Thomas Andrews

Thomas Andrews, Jr. (7 February 1873 – 15 April 1912) was a British businessman and shipbuilder. He was managing director and head of the drafting department of the shipbuilding company Harland and Wolff in Belfast, Ireland.

Thomas Andrews
Andrews in 1911
Thomas Andrews, Jr.

(1873-02-07)7 February 1873
Died15 April 1912(1912-04-15) (aged 39)
Known forHead Designer – RMS Titanic
Spouse(s)Helen Reilly Barbour (m. 1908 – 1912) (his death)
ChildrenElizabeth Law Barbour Andrews (1910-1973)
RelativesViscount Pirrie (uncle)

As the naval architect in charge of the plans for the ocean liner RMS Titanic, he was travelling on board the vessel during her transatlantic maiden voyage in 1912. He perished along with more than 1,500 others when the ship sank after hitting an iceberg. If recovered, his body was never identified.


Early life

Thomas Andrews was born at Ardara House, Comber, County Down, in Ireland, to The Rt. Hon. Thomas Andrews, a member of the Privy Council of Ireland, and Eliza Pirrie. Andrews was a Presbyterian of Scottish descent, and like his brother considered himself British. His siblings included John Miller Andrews, the future Prime Minister of Northern Ireland, and Sir James Andrews, the future Lord Chief Justice of Northern Ireland. Thomas Andrews lived with his family in Ardara, Comber. In 1884, he began attending the Royal Belfast Academical Institution until 1889 when, at the age of sixteen, he began a premium apprenticeship at Harland and Wolff where his uncle, the Viscount Pirrie, was part owner.

Harland and Wolff

At Harland and Wolff, he began with three months in the joiners' shop, followed by a month in the cabinetmakers' and then a further two months working on the ships. The last eighteen months of his five-year apprenticeship were spent in the drawing office. In 1901, Andrews, after working his way up through the many departments of the company, became the manager of the construction works. That same year, he also became a member of the Institution of Naval Architects. In 1907, Andrews was appointed the managing director and head of the drafting department at Harland and Wolff. During his long years of apprenticeship, study, and work, Andrews had become well liked in the company and amongst the shipyard's employees.

On 24 June 1908, he married Helen Reilly Barbour, daughter of textile industrialist John Doherty Barbour and sister to Sir John Milne Barbour- known as "Milne". Their daughter, Elizabeth Law-Barbour Andrews (known by her initials, "ELBA"), was born on 27 November 1910. The couple lived at Dunallan, 20 Windsor Avenue, Belfast.[1][2] It is known that Andrews took Helen to view the RMS Titanic one night, shortly before Elizabeth was born. After Thomas's death, Helen remarried; she died 22 August 1966 in Northern Ireland and is buried in the Barbour family mausoleum at Lambeg.

RMS Titanic

In 1907, Andrews began to oversee the plans for a new superliner, the RMS Olympic for the White Star Line. The Olympic and its sister ship the Titanic, which began construction in 1909, were designed by William Pirrie and general manager Alexander Carlisle along with Andrews. As he had done for the other ships he had overseen, Andrews familiarised himself with every detail of the Olympic and Titanic, in order to ensure that they were in optimal working order. Andrews's suggestions that the ship have 46 lifeboats (instead of the 20 it ended up with) as well as a double hull and watertight bulkheads that went up to B deck, were overruled.[3]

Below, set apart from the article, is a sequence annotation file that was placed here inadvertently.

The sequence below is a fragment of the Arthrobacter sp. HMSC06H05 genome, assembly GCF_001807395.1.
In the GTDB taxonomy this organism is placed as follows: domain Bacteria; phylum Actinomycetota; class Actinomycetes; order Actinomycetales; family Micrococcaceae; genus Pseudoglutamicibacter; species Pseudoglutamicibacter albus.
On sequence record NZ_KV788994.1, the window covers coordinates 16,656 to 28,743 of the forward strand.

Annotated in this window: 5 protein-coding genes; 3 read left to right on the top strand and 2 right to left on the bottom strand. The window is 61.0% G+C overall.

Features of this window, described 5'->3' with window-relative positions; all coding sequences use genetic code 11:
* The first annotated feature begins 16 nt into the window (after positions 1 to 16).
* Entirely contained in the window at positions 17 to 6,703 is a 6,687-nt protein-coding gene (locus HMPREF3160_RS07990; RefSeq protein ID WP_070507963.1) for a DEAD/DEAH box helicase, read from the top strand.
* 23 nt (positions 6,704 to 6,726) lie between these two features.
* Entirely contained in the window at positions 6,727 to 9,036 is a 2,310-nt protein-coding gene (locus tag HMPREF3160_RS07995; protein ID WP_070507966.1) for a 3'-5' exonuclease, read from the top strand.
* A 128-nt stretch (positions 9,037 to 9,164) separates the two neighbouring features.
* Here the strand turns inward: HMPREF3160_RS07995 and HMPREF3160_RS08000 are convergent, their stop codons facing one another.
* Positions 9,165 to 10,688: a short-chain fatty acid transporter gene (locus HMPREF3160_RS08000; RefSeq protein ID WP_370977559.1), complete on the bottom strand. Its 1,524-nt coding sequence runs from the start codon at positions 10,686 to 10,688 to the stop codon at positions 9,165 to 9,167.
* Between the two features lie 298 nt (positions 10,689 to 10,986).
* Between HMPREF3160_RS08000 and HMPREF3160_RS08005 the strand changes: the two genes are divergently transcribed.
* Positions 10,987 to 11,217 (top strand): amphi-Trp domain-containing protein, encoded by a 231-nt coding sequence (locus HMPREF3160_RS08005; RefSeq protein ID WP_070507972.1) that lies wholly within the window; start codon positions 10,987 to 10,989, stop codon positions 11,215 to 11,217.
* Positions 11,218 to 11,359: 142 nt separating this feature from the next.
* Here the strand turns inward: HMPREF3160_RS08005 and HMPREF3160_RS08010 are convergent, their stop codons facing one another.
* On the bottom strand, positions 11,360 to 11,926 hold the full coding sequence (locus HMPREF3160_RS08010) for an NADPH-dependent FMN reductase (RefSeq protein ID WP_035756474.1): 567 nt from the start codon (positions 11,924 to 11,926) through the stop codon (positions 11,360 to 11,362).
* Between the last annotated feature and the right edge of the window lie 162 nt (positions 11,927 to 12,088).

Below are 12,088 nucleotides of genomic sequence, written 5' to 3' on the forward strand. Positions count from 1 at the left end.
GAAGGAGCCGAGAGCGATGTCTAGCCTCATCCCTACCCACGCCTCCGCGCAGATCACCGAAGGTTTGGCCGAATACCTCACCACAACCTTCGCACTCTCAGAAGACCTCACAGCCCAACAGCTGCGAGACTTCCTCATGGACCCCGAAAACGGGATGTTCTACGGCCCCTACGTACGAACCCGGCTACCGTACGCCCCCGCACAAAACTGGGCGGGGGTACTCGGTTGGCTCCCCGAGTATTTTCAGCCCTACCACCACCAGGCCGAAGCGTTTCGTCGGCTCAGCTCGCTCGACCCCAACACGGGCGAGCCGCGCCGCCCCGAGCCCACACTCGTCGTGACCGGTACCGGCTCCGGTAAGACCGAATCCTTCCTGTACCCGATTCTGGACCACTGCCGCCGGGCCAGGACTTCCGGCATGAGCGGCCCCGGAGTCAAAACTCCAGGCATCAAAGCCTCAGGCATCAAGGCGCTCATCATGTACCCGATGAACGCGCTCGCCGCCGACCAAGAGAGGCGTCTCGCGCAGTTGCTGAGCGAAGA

Andrews headed a group of Harland and Wolff workers who went on the maiden voyages of the ships built by the company (the guarantee group), to observe ship operations and spot any necessary improvements. The Titanic was no exception, so Andrews and the rest of his Harland and Wolff group travelled from Belfast to Southampton on Titanic for the beginning of her maiden voyage on 10 April 1912. During the voyage, Andrews took notes on various improvements he felt were needed, primarily cosmetic changes to various facilities. However, on 14 April, Andrews remarked to a friend that Titanic was "as nearly perfect as human brains can make her."

On 14 April at 11:40 PM, the Titanic struck an iceberg on the ship's starboard side. Andrews had been in his stateroom, planning changes he wanted to make to the ship, and barely noticed the collision. Captain Edward J. Smith had Andrews summoned to help examine the damage. Andrews and Captain Smith discussed the damage to the ship shortly after midnight after Andrews had toured the damaged section of the ship and received several reports of the vessel's damage. Andrews determined that the first five of the ship's watertight compartments were rapidly flooding. Andrews knew that with more than four of the ship's forward compartments flooded, it would inevitably sink. He relayed this information to Captain Smith, stating that it was a 'mathematical certainty', and adding that in his opinion, the vessel had only about an hour before it completely sank. He also informed Smith of the severe shortage of lifeboats on board the ship.